Droppings of roof rat (½”), Norway rat (3/4″) and house mouse (1/8″).
Gnawed Objects—Rodents gnaw every day in order to keep their teeth short and sharp. Rats also gnaw to gain entrance or to obtain food. Teeth marks on food, building materials, wire, and edges of beams are indications of gnawing. They will gnaw holes in wooden walls, pressed wood, and posts. Fresh gnawing in wood is usually light-colored with sharp, splintery edges. Old gnawing is smooth and darker.
Runways—Rats habitually use the same paths or runways between harborage and food or water. Outside runways are paths 2–3 inches wide and appear as smooth, hardpacked trails under vegetation. Indoors, runways are usually found along walls. Undisturbed cobwebs or dust indicates runways are not being used.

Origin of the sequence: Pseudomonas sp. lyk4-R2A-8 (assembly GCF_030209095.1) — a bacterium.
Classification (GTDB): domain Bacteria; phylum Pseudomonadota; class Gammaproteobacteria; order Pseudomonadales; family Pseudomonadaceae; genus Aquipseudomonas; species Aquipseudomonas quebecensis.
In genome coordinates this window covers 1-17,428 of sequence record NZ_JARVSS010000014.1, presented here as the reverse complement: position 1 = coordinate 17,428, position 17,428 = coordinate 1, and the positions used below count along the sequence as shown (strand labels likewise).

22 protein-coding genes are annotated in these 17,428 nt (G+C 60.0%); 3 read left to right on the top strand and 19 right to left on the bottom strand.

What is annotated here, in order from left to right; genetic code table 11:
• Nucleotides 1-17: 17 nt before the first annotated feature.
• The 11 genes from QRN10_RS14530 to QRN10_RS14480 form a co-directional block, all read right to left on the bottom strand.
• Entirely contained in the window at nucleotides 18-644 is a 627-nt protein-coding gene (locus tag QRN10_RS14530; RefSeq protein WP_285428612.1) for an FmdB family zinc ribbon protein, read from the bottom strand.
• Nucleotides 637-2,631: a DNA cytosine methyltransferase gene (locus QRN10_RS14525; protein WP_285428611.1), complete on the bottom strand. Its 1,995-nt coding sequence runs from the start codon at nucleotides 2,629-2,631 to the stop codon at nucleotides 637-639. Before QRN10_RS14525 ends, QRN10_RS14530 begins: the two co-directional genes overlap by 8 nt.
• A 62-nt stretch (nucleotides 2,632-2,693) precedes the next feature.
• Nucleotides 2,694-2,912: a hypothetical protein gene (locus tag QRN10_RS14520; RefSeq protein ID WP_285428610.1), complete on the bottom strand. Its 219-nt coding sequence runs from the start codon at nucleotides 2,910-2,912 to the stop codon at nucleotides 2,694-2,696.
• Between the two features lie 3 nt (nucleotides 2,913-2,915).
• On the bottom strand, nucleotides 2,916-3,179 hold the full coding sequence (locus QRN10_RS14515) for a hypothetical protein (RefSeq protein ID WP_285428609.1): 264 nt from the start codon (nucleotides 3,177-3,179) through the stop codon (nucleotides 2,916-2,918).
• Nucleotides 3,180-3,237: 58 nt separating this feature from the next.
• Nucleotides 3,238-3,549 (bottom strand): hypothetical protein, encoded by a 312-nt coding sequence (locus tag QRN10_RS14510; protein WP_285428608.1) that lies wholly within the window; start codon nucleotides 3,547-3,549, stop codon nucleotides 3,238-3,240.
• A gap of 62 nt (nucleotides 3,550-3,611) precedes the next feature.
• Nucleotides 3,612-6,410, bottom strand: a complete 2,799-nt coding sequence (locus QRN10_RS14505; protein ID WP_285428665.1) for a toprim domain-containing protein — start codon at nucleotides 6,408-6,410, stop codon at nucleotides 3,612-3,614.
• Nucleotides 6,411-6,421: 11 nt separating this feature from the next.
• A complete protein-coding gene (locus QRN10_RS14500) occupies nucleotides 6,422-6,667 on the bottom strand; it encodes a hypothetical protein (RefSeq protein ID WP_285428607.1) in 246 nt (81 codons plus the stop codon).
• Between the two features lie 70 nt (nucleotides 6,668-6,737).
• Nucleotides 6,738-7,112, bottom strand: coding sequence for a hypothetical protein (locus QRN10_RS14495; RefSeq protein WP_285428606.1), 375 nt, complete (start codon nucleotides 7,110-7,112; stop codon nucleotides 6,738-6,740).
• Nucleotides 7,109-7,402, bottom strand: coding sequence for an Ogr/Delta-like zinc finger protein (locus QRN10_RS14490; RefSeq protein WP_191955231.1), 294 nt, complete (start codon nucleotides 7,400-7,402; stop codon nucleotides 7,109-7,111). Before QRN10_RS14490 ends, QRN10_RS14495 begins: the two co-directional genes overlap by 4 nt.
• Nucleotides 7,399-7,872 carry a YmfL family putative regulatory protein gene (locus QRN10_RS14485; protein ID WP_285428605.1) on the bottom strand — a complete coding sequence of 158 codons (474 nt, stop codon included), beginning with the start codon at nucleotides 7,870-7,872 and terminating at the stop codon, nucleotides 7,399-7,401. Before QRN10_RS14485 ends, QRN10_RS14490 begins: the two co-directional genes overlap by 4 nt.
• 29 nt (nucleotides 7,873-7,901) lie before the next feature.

Rubmarks—Along runways, dark greasy rubmarks appear from contact with the rodent’s body. Rubmarks on walls appear as black smudges left by the rodent. New rubmarks are soft and will smudge. Old rubmarks are brittle and will flake when scratched. Rafters may show swing marks of roof rats.
Tracks—To detect rodent activity, spread dust material like talcum powder along runways. Footmarks of rats (5-toe hind foot, 4-toe front foot) or tail drag marks will show in the powder.
Burrows—Norway rats burrow for nesting and harborage. Burrows are usually found in earth banks, along walls, under rubbish and concrete slabs. Freshly dug dirt scattered in front of 3-inch openings with runways leading to the openings is characteristic. Burrows usually are 18 inches deep in most soils. Slick, hardpacked runways indicate an old established colony.